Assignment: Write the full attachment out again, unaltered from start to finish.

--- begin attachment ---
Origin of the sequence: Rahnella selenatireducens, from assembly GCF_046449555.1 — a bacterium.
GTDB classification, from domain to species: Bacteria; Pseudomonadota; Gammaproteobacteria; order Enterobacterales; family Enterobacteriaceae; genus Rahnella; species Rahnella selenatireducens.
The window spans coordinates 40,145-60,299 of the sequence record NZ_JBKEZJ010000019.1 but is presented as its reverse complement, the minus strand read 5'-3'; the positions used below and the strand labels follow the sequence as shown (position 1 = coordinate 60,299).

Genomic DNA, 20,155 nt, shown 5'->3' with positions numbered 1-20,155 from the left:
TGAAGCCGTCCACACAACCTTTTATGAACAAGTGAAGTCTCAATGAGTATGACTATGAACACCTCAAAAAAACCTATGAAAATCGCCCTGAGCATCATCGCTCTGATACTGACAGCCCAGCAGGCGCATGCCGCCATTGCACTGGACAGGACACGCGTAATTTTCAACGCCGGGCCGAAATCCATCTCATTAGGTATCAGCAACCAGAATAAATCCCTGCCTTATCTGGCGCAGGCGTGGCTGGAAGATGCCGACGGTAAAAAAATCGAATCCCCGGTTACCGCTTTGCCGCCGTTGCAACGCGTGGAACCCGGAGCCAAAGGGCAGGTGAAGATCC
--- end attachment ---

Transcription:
Origin of the sequence: Rahnella selenatireducens, from assembly GCF_046449555.1 — a bacterium.
GTDB classification, from domain to species: Bacteria; Pseudomonadota; Gammaproteobacteria; order Enterobacterales; family Enterobacteriaceae; genus Rahnella; species Rahnella selenatireducens.
The window spans coordinates 40,145-60,299 of the sequence record NZ_JBKEZJ010000019.1 but is presented as its reverse complement, the minus strand read 5'-3'; the positions used below and the strand labels follow the sequence as shown (position 1 = coordinate 60,299).

Genomic DNA, 20,155 nt, shown 5'->3' with positions numbered 1-20,155 from the left:
TGAAGCCGTCCACACAACCTTTTATGAACAAGTGAAGTCTCAATGAGTATGACTATGAACACCTCAAAAAAACCTATGAAAATCGCCCTGAGCATCATCGCTCTGATACTGACAGCCCAGCAGGCGCATGCCGCCATTGCACTGGACAGGACACGCGTAATTTTCAACGCCGGGCCGAAATCCATCTCATTAGGTATCAGCAACCAGAATAAATCCCTGCCTTATCTGGCGCAGGCGTGGCTGGAAGATGCCGACGGTAAAAAAATCGAATCCCCGGTTACCGCTTTGCCGCCGTTGCAACGCGTGGAACCCGGAGCCAAAGGGCAGGTGAAGATCC